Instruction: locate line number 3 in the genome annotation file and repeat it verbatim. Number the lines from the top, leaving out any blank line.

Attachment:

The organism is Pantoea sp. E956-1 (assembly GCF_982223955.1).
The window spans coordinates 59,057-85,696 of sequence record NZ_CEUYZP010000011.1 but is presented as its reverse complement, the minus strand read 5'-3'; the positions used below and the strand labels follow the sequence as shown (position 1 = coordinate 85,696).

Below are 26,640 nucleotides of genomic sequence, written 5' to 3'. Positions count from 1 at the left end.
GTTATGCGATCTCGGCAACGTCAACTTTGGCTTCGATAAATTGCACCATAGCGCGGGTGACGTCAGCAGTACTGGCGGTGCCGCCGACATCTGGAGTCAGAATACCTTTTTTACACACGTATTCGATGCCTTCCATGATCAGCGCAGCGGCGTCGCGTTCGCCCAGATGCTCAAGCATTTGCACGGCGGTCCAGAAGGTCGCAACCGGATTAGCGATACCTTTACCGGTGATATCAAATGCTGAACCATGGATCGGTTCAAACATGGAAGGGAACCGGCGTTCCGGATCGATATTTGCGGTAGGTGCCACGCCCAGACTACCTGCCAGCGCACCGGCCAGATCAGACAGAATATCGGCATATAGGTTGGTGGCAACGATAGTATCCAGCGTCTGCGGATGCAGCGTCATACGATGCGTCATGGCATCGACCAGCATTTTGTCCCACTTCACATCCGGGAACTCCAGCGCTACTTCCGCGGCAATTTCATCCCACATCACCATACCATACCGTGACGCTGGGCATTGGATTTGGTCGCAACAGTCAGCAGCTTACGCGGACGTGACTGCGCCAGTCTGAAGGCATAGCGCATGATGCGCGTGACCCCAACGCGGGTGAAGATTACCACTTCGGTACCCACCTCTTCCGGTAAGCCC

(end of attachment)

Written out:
Below are 26,640 nucleotides of genomic sequence, written 5' to 3'. Positions count from 1 at the left end.